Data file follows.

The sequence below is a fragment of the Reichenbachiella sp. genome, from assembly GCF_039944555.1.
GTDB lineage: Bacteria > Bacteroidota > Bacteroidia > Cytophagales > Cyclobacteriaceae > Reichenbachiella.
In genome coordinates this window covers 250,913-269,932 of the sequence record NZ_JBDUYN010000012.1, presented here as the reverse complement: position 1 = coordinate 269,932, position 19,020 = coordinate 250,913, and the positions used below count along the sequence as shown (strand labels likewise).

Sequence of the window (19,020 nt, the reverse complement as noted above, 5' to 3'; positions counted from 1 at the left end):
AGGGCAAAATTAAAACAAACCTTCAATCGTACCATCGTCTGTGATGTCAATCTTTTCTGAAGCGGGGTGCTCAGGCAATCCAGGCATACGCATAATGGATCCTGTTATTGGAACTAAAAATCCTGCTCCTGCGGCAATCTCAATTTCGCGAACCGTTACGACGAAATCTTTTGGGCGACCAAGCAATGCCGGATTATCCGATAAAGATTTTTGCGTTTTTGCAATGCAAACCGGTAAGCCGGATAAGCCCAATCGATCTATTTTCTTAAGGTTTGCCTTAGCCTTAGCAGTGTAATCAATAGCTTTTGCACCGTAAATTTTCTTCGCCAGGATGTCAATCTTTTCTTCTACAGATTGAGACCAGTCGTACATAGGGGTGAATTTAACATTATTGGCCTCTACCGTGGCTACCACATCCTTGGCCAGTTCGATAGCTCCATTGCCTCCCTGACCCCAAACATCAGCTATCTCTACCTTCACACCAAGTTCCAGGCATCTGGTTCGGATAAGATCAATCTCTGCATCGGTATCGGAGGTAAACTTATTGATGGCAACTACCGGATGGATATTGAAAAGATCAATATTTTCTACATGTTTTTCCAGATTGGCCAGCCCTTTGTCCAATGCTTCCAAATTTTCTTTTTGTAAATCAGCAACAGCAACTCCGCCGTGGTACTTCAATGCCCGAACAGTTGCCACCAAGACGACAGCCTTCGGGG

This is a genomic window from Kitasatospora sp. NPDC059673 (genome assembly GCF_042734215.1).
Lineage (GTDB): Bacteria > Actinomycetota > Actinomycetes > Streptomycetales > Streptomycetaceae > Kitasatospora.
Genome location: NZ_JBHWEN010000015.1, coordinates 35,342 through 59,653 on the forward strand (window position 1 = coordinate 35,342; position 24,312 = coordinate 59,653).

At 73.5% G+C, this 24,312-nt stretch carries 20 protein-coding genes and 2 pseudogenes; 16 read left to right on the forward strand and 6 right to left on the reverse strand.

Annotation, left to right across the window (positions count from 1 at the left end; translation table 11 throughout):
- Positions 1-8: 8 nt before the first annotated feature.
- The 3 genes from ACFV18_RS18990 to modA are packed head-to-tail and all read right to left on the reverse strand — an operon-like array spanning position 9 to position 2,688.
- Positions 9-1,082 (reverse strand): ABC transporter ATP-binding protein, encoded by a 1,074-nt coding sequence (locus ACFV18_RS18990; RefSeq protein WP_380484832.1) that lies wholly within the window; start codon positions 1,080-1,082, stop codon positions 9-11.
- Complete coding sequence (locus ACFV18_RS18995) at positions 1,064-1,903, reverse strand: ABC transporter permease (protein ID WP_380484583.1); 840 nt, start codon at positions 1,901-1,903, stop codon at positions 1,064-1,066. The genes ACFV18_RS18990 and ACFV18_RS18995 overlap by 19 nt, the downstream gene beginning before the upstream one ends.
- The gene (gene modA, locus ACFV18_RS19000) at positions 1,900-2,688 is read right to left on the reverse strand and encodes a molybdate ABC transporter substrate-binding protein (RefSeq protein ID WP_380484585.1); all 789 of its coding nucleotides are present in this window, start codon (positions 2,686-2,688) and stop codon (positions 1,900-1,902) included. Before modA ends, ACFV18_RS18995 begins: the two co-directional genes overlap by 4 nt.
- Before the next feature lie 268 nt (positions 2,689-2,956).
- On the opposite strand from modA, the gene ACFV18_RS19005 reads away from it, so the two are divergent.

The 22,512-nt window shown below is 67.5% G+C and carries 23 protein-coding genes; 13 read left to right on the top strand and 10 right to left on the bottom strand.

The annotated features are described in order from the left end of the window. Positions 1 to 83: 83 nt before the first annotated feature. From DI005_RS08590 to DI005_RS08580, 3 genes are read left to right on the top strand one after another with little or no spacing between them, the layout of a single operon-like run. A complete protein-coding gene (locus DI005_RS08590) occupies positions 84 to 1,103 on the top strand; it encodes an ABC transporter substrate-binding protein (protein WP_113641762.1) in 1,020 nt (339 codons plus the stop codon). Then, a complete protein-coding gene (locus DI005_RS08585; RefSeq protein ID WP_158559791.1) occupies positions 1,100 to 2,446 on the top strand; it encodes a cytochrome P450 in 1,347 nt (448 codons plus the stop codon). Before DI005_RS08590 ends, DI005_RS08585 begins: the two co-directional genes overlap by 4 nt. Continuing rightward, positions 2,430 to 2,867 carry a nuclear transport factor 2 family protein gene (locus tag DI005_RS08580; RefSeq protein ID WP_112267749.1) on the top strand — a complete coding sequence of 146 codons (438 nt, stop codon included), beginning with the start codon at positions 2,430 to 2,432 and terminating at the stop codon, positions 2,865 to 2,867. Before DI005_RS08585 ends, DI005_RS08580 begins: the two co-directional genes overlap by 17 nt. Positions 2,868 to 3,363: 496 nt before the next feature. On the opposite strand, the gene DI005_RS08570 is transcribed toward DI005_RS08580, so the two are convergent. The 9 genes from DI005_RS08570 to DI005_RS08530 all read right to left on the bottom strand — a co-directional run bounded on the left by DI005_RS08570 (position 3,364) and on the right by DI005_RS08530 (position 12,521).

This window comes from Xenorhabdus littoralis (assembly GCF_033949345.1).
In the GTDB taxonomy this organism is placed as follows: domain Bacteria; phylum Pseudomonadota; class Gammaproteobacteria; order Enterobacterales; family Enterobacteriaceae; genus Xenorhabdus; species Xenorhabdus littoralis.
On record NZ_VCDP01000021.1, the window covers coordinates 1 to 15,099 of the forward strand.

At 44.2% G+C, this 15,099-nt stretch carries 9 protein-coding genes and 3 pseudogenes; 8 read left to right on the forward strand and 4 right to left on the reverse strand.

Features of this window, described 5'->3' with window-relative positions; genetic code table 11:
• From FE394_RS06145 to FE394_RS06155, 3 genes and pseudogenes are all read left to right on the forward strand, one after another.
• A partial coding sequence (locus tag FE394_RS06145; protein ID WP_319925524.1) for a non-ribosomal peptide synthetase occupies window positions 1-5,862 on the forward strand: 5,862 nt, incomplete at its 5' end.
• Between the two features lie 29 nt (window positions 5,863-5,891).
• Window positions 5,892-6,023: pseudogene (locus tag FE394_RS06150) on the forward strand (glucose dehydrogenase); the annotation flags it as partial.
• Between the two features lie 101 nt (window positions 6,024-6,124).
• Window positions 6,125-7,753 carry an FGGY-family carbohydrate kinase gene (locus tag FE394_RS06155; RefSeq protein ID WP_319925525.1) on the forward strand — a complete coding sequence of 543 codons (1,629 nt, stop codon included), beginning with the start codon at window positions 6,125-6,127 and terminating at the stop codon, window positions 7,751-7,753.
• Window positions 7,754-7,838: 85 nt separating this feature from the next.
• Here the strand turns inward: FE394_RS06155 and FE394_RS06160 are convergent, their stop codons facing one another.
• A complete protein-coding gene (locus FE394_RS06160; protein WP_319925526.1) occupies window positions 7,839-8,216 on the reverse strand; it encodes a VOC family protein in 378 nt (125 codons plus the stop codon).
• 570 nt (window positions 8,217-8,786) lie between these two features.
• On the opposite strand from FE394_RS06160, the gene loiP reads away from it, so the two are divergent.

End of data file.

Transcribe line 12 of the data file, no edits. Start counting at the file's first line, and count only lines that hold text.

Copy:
- The 3 genes from ACFV18_RS18990 to modA are packed head-to-tail and all read right to left on the reverse strand — an operon-like array spanning position 9 to position 2,688.